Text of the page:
Katrina Forest is a professor of bacteriology, chemistry and biophysics at the University of Wisconsin-Madison. Using X-ray crystallography as a primary tool, her research looks for a better understanding of photoreceptors, which accumulate a diverse set of functions in mircroorganisms. In Berlin, Forest will be part of the excellence cluster „Unifying Systems in Catalyis“ with research on light-sensitive enzymes.
Please close your eyes and think about your research project. What do you see at first?
I see the tiny and poorly understood fresh water bacteria we will learn more about through this research project. I imagine I can make out all the colored ring-like proteins crowded cheek-by-jowl in their membranes and that the cells are working hard transporting and transforming molecules from the water into useful ingredients for their own metabolism.
How would you explain your research to a child?
We study the tiny creatures we cannot see but that are everywhere – in dirt and water and our bodies and our food. Most of these creatures are very important for our health and the well-being of the planet, and I am grateful for them and want to understand them better.
What is it that surprises people when you tell them about your research?
How many different areas of expertise we are able to cover by having not only our own deep domain knowledge and skills but also many collaborations across campus and the globe.
With whom would you like to swap your workplace for one day? What would you do?
Maybe with Erin French – the chef and owner at a small restaurant in rural Maine. I would garden, and plan menus, and cook, and enjoy the guests. I’ve actually never been there but from what I’ve read it looks idyllic.
Is there any rather unusual hobby or talent you might want to share with us?
Perhaps the fact that my husband and I recently bought a large 1894 Victorian house on top of a hill near our university campus. It needs a lot of TLC (tender loving care, read, restoration) and somehow we made the rather impetuous decision that we were the ones to take it on.
What did your research teach you about life?
When you have weathered many joys and disappointments, the new joys remain thrilling and amazing while the new disappointments are diluted and feel less crushing.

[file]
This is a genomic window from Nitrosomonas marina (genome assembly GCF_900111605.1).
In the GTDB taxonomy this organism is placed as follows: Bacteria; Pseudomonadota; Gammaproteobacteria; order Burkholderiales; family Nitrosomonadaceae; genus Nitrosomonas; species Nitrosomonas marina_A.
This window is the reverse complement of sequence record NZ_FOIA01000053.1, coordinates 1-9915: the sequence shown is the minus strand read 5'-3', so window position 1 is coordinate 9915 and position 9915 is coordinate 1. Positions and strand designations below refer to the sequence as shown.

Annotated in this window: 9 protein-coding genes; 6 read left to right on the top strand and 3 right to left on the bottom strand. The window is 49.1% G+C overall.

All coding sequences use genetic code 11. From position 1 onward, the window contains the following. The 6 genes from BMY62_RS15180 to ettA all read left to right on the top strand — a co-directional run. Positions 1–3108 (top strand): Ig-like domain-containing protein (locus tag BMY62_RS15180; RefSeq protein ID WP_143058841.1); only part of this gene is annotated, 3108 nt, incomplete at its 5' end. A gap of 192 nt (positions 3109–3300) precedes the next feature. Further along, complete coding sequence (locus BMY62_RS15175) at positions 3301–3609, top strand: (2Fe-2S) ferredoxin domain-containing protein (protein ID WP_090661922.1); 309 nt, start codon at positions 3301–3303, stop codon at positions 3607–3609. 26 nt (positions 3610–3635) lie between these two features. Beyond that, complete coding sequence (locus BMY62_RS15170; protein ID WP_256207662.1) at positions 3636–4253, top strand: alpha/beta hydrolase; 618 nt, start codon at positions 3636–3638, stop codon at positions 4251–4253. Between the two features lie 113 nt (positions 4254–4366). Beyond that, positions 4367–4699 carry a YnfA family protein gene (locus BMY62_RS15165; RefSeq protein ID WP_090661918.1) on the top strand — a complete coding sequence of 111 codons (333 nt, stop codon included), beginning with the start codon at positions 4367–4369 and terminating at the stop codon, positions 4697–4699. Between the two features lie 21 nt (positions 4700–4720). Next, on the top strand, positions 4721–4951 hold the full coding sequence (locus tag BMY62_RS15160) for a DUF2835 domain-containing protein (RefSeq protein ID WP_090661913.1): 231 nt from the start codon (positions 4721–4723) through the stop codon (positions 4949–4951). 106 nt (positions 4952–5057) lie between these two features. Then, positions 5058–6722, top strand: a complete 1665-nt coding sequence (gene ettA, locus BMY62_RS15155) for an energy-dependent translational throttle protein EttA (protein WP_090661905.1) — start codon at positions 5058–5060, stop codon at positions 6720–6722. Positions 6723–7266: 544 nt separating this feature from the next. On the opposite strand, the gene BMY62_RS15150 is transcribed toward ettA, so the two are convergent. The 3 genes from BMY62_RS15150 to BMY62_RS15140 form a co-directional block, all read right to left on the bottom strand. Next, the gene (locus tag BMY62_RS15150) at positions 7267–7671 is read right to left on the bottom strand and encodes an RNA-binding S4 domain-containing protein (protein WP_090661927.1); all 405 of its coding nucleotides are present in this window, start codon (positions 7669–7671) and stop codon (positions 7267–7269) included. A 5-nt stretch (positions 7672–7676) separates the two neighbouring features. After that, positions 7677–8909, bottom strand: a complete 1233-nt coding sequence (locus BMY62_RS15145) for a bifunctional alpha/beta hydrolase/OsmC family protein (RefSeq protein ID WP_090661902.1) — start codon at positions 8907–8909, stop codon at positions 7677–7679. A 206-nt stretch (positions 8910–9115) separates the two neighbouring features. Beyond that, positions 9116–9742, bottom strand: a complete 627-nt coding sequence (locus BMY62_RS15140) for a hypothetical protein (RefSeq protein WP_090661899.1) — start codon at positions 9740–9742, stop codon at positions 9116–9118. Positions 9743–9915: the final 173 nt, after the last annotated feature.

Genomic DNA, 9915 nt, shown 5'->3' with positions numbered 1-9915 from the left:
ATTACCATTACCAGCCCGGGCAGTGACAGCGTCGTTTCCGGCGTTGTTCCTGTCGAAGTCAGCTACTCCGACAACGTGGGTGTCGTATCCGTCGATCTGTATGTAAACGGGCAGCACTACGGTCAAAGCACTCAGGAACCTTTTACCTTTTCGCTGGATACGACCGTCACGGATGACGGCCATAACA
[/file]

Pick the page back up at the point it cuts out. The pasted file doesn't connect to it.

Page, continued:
What would your job be, if not a scientist?
This is an excellent question I think about a lot, and use as my cocktail party ice breaker for others! In my case I think the answer is architect.
Is there any particular object that follows you through work and/or life?
Not really, I am not defined by things. If pressed to come up with something, maybe the 30 year old leather knapsack that has travelled with me nearly everywhere is the literal answer. Come to think of it, I need to bring it to the cobbler for repairs so it can come to Berlin with me in a month.
Which place in Berlin do you like the most, and why?
“Most” is a big commitment, but one place I visited ten years ago and found fascinating was the Badeschiff. I like the huge sweeping S-bahn stations with their walls and ceilings of glass. And I appreciate how close Berlin is to rural areas.
Is there anything about Berlin that you didn’t expect at all? And/or something that you miss here? What makes Berlin special for your research?
I was surprised (in a good way) by how relatively dark the night sky seems for a large urban center.
At this point, not having had my first extended stay, I still miss being familiar enough with a place to just make plans without too much googling – where to go for a run, where to suggest meeting for dinner, where I need to worry about safety, etc.. I am sure that will change quickly though.
Berlin has an incredible and tightly connected network of researchers who work at the nexus of chemistry/physics/biology across at least five major research institutions. They are supportive of each other and form a collaboration hub that will allow us to make progress faster here than anywhere.